Sequence Photographs – Seaweed and Sand, Amagansett

I’ve been working on a project which involves grouping compatible images into sequences.  This began a few years ago with a series I called “Dune Studies” –seen here:

Last summer while on vacation in Utah, the idea gained momentum.  We were taking hikes each day, often following streams in canyons. On these walks, I was photographing water reflections, rocks and lichens- all subjects that were easily found a few feet away.

At home, I began sorting through these pictures along with others shot on local beaches during similar walks. I found that if you assemble a group of three or four images in a vertical line, the results can suggest the movement of both time and space experienced during a walk.

Over the last few months I’ve put together 8 sequences of either three or four pictures each. I made two groups from last summer’s Utah trip- one of lichens and another of creeks. All the rest of the photographs were taken on beaches in East Hampton and Amagansett. In addition to those, I created a series of photographs made on various segments of the Paumanok Path (a 125 mile trail that winds across eastern Long Island). Two of my beach sequences (including the one on this page) are from Napeague Harbor at low tide. This harbor, especially in the vicinity of the Walking Dunes, has striking color and texture:

All of these sequences share characteristics—For one thing, they’re made up of individual photographs of what one might expect to encounter when hiking in a quiet place.  But with these pictures I don’t want to convey the larger landscape. This isn’t about distant horizons or dramatic skies. What matters here are the textures and colors of “local” things – subjects found while walking, often no more than ten feet away.

That’s the stepping-off point. Sequencing begins another process.

To do this, it seems to help if you view your project much as a painter might. You dab, so to speak, and you try things out. You play with line and texture. You move things around until it all starts to work.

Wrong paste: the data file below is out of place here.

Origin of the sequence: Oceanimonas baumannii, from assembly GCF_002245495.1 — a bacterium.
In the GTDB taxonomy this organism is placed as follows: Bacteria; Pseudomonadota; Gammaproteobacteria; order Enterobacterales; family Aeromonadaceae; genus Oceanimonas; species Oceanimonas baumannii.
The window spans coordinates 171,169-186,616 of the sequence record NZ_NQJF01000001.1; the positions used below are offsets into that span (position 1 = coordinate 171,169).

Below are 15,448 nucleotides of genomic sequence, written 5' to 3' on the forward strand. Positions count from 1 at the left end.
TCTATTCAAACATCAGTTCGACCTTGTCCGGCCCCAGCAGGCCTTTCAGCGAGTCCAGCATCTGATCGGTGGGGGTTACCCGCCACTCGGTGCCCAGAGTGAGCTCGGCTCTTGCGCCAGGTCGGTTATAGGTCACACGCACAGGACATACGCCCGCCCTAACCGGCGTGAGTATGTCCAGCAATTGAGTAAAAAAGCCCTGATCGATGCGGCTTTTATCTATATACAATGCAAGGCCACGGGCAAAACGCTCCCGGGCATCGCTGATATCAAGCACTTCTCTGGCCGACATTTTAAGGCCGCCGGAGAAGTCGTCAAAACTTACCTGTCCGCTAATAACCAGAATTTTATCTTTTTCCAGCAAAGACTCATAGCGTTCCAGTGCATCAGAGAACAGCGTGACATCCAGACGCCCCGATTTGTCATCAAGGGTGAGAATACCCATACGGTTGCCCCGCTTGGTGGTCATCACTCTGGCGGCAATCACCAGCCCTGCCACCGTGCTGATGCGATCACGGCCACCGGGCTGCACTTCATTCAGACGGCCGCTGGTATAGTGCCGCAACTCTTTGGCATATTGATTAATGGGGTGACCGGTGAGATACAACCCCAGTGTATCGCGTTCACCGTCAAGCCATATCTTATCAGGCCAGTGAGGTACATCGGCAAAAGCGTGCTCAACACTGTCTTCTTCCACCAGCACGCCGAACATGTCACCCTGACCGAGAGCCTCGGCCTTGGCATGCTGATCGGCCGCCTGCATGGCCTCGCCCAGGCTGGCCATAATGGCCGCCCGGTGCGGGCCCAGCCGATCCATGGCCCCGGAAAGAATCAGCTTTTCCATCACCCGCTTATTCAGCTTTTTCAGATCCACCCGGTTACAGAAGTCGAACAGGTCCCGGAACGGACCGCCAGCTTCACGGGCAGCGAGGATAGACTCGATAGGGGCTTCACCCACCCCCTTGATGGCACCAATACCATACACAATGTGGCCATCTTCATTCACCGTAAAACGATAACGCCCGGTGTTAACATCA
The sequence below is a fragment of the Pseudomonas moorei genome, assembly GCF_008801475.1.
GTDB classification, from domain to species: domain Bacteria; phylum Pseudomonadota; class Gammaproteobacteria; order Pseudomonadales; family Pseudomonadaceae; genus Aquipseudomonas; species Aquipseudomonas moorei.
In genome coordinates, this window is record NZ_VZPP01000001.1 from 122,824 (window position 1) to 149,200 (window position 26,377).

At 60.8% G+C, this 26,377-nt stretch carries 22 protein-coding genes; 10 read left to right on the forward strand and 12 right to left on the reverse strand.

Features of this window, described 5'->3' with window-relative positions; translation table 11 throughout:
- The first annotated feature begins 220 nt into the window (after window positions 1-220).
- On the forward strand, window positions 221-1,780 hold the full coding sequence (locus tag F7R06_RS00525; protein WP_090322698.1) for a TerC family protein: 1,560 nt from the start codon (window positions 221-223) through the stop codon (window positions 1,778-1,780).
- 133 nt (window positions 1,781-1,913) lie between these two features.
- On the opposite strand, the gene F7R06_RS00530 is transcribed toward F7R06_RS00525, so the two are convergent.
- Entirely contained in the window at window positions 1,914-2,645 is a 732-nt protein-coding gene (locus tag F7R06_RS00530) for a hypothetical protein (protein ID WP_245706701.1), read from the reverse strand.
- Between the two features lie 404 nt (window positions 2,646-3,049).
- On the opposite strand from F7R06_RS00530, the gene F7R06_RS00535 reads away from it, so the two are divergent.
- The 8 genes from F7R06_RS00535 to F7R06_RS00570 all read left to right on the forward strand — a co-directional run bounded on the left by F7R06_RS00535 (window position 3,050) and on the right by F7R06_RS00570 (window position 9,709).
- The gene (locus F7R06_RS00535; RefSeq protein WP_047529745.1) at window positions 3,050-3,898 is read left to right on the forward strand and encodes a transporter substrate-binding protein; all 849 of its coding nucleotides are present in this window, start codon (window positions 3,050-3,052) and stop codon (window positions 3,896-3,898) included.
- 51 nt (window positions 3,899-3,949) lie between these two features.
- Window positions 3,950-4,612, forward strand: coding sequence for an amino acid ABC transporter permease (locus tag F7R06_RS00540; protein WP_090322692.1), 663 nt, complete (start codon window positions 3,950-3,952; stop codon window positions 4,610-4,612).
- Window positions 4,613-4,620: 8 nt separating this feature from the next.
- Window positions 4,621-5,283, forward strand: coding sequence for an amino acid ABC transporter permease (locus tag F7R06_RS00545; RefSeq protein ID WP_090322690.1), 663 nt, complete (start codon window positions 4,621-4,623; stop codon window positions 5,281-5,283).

If you pay attention to your groups you soon have something new. You’ve created a sequence of photographs that is asking to be viewed as a single unit. Its lines, colors, textures are now an integrated whole.

At times, the impressions generated from these sequences can be both refreshing and complex.

More sequences from the beach (and elsewhere) can be seen by clicking here:

2 thoughts on “Sequence Photographs – Seaweed and Sand, Amagansett

  1. Hey John,
    this series is beautiful – the colors look like the desert…the Southwest, the Sahara maybe…would not have thought of Amagansett! Congratulations.”

  2. David,

    The west shore of Napeague Harbor has a very unique palette for our area in terms of orange and red sands. This occurs because of iron-saturated groundwater which seeps onto the beach just west of the Walking Dunes.

    When the water comes into contact with air (at low tide), it oxidizes and forms distinct rusty deposits. Elsewhere, stronger currents wash similar deposits away.

    That’s where the pictures are from.

    And yes, I agree– the rusty colors most definitely recall various places in the Southwest pretty much for the same reason–the presence of iron. In fact, the well-known Coral Pink Sand Dunes in southern Utah are not all that much different in terms of red saturation, especially when witnessed in the last minutes of daylight.

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